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Diagnosis and Treatment of Opioid Dependence

  • Abraham Wikler

Abstract

The diagnosis of physical dependence on opioids can be established only by the demonstration of typical opioid-abstinence phenomena, either by isolating the patient without abstinence-suppressing medication for at least 48 hr and observing the development of pupillary dilatation, frequent yawning, lacrimation, rhinorrhea, piloerection, sweating, restlessness, vomiting, and rise in pulse rate, respiratory rate, and rectal temperature, or by administering a narcotic antagonist and observing the appearance of such opioid-abstinence signs within a few minutes. For this purpose, either nalorphine (Nalline) or naloxone (Narcan) may be used. As a narcotic antagonist, naloxone is about 10 times as potent as nalorphine, which also possesses some opioid-agonist properties. An experienced physician may administer the narcotic antagonist (1-4 mg of nalorphine or 0.1—0.4 mg of naloxone) slowly by intravenous injection, constantly observing the patient for early opioid-abstinence signs such as pupillary dilatation, increase in respiratory rate, lacrimation, rhinorrhea, and sweating. The appearance of these signs establishes the diagnosis of physical dependence on opioids, and further intravenous injection of the narcotic antagonist should be stopped, as it may precipitate a more severe and potentially dangerous abstinence syndrome. For less experienced physicians, the subcutaneous route is safer.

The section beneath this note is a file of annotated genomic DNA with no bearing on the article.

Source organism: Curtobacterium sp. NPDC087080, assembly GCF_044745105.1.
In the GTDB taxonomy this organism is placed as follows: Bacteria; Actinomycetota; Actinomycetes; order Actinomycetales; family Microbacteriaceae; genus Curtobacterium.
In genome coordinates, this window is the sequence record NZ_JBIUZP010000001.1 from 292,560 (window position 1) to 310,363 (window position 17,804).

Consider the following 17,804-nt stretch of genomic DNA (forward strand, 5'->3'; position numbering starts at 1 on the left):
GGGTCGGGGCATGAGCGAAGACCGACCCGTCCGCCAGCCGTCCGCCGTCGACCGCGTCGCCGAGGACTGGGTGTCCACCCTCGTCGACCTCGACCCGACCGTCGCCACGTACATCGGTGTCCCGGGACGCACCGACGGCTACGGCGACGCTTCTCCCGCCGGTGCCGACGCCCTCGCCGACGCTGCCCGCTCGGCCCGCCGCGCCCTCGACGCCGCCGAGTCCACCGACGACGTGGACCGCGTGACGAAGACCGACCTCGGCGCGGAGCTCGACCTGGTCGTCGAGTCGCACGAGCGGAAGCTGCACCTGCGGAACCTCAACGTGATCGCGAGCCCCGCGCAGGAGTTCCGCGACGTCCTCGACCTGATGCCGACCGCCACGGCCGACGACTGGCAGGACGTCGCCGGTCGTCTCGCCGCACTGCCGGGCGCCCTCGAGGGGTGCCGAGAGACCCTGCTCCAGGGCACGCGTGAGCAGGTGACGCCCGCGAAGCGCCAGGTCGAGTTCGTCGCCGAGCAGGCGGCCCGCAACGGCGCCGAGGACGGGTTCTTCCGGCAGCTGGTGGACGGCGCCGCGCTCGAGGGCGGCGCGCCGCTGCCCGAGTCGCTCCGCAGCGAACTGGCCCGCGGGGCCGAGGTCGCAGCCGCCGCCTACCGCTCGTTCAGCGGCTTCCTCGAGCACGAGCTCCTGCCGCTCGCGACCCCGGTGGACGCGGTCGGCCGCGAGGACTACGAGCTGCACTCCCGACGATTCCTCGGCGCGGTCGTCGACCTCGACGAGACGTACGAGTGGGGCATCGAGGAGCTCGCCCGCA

Keywords

Methadone Maintenance Opioid Dependence Heroin Addict Heroin Addiction Abstinence Syndrome 
These keywords were added by machine and not by the authors. This process is experimental and the keywords may be updated as the learning algorithm improves.

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Copyright information

© Plenum Press, New York 1980

Authors and Affiliations

  • Abraham Wikler
    • 1
  1. 1.Department of PsychiatryUniversity of Kentucky Medical CenterLexingtonUSA

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